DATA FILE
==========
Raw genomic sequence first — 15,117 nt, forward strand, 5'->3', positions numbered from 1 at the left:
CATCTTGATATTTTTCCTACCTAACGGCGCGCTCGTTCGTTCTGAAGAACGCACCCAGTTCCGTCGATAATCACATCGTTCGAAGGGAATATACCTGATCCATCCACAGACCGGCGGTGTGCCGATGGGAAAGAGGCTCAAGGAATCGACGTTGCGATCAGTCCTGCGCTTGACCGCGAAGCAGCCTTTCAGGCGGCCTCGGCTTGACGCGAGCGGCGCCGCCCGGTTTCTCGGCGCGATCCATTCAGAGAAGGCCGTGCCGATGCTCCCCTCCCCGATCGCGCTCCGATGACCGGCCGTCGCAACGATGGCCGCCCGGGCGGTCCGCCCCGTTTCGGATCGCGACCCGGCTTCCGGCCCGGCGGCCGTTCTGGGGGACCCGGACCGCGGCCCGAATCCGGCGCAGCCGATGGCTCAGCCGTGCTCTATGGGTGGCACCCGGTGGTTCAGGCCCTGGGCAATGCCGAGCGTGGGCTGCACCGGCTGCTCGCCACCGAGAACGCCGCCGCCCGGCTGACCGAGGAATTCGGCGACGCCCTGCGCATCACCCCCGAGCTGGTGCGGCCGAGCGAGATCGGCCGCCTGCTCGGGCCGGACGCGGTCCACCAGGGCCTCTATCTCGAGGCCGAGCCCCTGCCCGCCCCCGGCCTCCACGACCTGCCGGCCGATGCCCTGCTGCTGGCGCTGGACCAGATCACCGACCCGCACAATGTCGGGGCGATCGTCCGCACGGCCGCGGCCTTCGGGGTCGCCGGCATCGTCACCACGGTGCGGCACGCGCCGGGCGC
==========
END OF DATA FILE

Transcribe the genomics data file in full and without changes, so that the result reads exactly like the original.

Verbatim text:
Raw genomic sequence first — 15,117 nt, forward strand, 5'->3', positions numbered from 1 at the left:
CATCTTGATATTTTTCCTACCTAACGGCGCGCTCGTTCGTTCTGAAGAACGCACCCAGTTCCGTCGATAATCACATCGTTCGAAGGGAATATACCTGATCCATCCACAGACCGGCGGTGTGCCGATGGGAAAGAGGCTCAAGGAATCGACGTTGCGATCAGTCCTGCGCTTGACCGCGAAGCAGCCTTTCAGGCGGCCTCGGCTTGACGCGAGCGGCGCCGCCCGGTTTCTCGGCGCGATCCATTCAGAGAAGGCCGTGCCGATGCTCCCCTCCCCGATCGCGCTCCGATGACCGGCCGTCGCAACGATGGCCGCCCGGGCGGTCCGCCCCGTTTCGGATCGCGACCCGGCTTCCGGCCCGGCGGCCGTTCTGGGGGACCCGGACCGCGGCCCGAATCCGGCGCAGCCGATGGCTCAGCCGTGCTCTATGGGTGGCACCCGGTGGTTCAGGCCCTGGGCAATGCCGAGCGTGGGCTGCACCGGCTGCTCGCCACCGAGAACGCCGCCGCCCGGCTGACCGAGGAATTCGGCGACGCCCTGCGCATCACCCCCGAGCTGGTGCGGCCGAGCGAGATCGGCCGCCTGCTCGGGCCGGACGCGGTCCACCAGGGCCTCTATCTCGAGGCCGAGCCCCTGCCCGCCCCCGGCCTCCACGACCTGCCGGCCGATGCCCTGCTGCTGGCGCTGGACCAGATCACCGACCCGCACAATGTCGGGGCGATCGTCCGCACGGCCGCGGCCTTCGGGGTCGCCGGCATCGTCACCACGGTGCGGCACGCGCCGGGCGC